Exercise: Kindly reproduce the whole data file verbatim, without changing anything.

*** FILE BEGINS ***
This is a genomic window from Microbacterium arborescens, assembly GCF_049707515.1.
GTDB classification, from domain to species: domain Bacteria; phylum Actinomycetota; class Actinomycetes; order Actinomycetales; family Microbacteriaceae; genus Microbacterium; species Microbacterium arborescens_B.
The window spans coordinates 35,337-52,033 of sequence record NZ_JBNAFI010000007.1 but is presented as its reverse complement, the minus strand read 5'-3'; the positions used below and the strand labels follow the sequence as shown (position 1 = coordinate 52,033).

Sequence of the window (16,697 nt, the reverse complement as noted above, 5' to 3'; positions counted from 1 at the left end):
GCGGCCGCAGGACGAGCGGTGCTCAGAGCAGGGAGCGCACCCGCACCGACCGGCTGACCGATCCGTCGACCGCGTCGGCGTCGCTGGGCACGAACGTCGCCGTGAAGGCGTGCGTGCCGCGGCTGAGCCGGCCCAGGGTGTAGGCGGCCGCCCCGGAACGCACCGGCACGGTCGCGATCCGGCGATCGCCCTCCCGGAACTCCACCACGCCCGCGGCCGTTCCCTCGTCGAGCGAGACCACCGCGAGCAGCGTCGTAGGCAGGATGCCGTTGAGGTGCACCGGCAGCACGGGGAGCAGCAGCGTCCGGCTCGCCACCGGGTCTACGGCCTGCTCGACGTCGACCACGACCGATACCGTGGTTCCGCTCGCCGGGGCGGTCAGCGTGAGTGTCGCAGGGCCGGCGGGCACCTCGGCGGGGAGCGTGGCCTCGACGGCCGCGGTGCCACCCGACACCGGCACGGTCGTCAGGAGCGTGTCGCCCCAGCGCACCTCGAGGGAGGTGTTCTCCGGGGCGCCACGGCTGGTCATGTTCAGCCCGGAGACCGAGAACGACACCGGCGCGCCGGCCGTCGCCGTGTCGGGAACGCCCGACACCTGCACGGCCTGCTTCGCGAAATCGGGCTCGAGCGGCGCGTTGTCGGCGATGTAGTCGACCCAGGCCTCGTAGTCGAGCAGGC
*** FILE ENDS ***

This is a genomic window from Microbacterium arborescens, assembly GCF_049707515.1.
GTDB classification, from domain to species: domain Bacteria; phylum Actinomycetota; class Actinomycetes; order Actinomycetales; family Microbacteriaceae; genus Microbacterium; species Microbacterium arborescens_B.
The window spans coordinates 35,337-52,033 of sequence record NZ_JBNAFI010000007.1 but is presented as its reverse complement, the minus strand read 5'-3'; the positions used below and the strand labels follow the sequence as shown (position 1 = coordinate 52,033).

Sequence of the window (16,697 nt, the reverse complement as noted above, 5' to 3'; positions counted from 1 at the left end):
GCGGCCGCAGGACGAGCGGTGCTCAGAGCAGGGAGCGCACCCGCACCGACCGGCTGACCGATCCGTCGACCGCGTCGGCGTCGCTGGGCACGAACGTCGCCGTGAAGGCGTGCGTGCCGCGGCTGAGCCGGCCCAGGGTGTAGGCGGCCGCCCCGGAACGCACCGGCACGGTCGCGATCCGGCGATCGCCCTCCCGGAACTCCACCACGCCCGCGGCCGTTCCCTCGTCGAGCGAGACCACCGCGAGCAGCGTCGTAGGCAGGATGCCGTTGAGGTGCACCGGCAGCACGGGGAGCAGCAGCGTCCGGCTCGCCACCGGGTCTACGGCCTGCTCGACGTCGACCACGACCGATACCGTGGTTCCGCTCGCCGGGGCGGTCAGCGTGAGTGTCGCAGGGCCGGCGGGCACCTCGGCGGGGAGCGTGGCCTCGACGGCCGCGGTGCCACCCGACACCGGCACGGTCGTCAGGAGCGTGTCGCCCCAGCGCACCTCGAGGGAGGTGTTCTCCGGGGCGCCACGGCTGGTCATGTTCAGCCCGGAGACCGAGAACGACACCGGCGCGCCGGCCGTCGCCGTGTCGGGAACGCCCGACACCTGCACGGCCTGCTTCGCGAAATCGGGCTCGAGCGGCGCGTTGTCGGCGATGTAGTCGACCCAGGCCTCGTAGTCGAGCAGGC